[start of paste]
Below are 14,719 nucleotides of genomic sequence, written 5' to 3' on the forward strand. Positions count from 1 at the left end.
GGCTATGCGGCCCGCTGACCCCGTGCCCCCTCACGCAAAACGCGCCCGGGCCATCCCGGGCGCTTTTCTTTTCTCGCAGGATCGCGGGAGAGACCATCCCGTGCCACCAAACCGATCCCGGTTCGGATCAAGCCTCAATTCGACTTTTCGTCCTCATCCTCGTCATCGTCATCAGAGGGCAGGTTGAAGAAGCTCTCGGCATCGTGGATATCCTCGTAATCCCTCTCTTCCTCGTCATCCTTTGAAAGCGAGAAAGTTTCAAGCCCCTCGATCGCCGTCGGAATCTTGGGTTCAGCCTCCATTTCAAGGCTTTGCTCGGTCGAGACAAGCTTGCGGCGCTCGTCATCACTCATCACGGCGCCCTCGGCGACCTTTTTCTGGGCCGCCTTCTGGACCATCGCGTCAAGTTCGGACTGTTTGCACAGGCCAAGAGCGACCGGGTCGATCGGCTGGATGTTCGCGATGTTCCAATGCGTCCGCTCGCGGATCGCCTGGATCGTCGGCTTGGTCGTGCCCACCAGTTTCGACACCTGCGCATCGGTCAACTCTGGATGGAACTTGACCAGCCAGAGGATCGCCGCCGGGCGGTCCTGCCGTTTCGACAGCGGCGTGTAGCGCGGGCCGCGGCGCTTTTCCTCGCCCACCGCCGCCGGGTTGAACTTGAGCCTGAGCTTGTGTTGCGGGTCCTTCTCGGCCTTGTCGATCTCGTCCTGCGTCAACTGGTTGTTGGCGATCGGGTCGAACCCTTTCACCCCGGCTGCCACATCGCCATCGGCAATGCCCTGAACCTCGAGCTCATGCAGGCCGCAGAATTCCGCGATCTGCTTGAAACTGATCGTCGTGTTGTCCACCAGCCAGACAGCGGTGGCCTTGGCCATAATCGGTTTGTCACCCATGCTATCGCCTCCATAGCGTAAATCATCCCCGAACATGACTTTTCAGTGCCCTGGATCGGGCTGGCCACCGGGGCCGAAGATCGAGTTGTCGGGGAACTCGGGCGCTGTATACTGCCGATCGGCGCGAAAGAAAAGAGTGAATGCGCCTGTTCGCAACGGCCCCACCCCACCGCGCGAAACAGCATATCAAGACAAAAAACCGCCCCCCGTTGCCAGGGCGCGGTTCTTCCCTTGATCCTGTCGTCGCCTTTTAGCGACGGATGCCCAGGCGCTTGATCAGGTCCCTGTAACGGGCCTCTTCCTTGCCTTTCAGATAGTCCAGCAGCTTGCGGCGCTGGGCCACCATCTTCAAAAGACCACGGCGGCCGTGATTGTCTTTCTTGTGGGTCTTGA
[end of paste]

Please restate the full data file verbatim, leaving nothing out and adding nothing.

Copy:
Below are 14,719 nucleotides of genomic sequence, written 5' to 3' on the forward strand. Positions count from 1 at the left end.
GGCTATGCGGCCCGCTGACCCCGTGCCCCCTCACGCAAAACGCGCCCGGGCCATCCCGGGCGCTTTTCTTTTCTCGCAGGATCGCGGGAGAGACCATCCCGTGCCACCAAACCGATCCCGGTTCGGATCAAGCCTCAATTCGACTTTTCGTCCTCATCCTCGTCATCGTCATCAGAGGGCAGGTTGAAGAAGCTCTCGGCATCGTGGATATCCTCGTAATCCCTCTCTTCCTCGTCATCCTTTGAAAGCGAGAAAGTTTCAAGCCCCTCGATCGCCGTCGGAATCTTGGGTTCAGCCTCCATTTCAAGGCTTTGCTCGGTCGAGACAAGCTTGCGGCGCTCGTCATCACTCATCACGGCGCCCTCGGCGACCTTTTTCTGGGCCGCCTTCTGGACCATCGCGTCAAGTTCGGACTGTTTGCACAGGCCAAGAGCGACCGGGTCGATCGGCTGGATGTTCGCGATGTTCCAATGCGTCCGCTCGCGGATCGCCTGGATCGTCGGCTTGGTCGTGCCCACCAGTTTCGACACCTGCGCATCGGTCAACTCTGGATGGAACTTGACCAGCCAGAGGATCGCCGCCGGGCGGTCCTGCCGTTTCGACAGCGGCGTGTAGCGCGGGCCGCGGCGCTTTTCCTCGCCCACCGCCGCCGGGTTGAACTTGAGCCTGAGCTTGTGTTGCGGGTCCTTCTCGGCCTTGTCGATCTCGTCCTGCGTCAACTGGTTGTTGGCGATCGGGTCGAACCCTTTCACCCCGGCTGCCACATCGCCATCGGCAATGCCCTGAACCTCGAGCTCATGCAGGCCGCAGAATTCCGCGATCTGCTTGAAACTGATCGTCGTGTTGTCCACCAGCCAGACAGCGGTGGCCTTGGCCATAATCGGTTTGTCACCCATGCTATCGCCTCCATAGCGTAAATCATCCCCGAACATGACTTTTCAGTGCCCTGGATCGGGCTGGCCACCGGGGCCGAAGATCGAGTTGTCGGGGAACTCGGGCGCTGTATACTGCCGATCGGCGCGAAAGAAAAGAGTGAATGCGCCTGTTCGCAACGGCCCCACCCCACCGCGCGAAACAGCATATCAAGACAAAAAACCGCCCCCCGTTGCCAGGGCGCGGTTCTTCCCTTGATCCTGTCGTCGCCTTTTAGCGACGGATGCCCAGGCGCTTGATCAGGTCCCTGTAACGGGCCTCTTCCTTGCCTTTCAGATAGTCCAGCAGCTTGCGGCGCTGGGCCACCATCTTCAAAAGACCACGGCGGCCGTGATTGTCTTTCTTGTGGGTCTTGA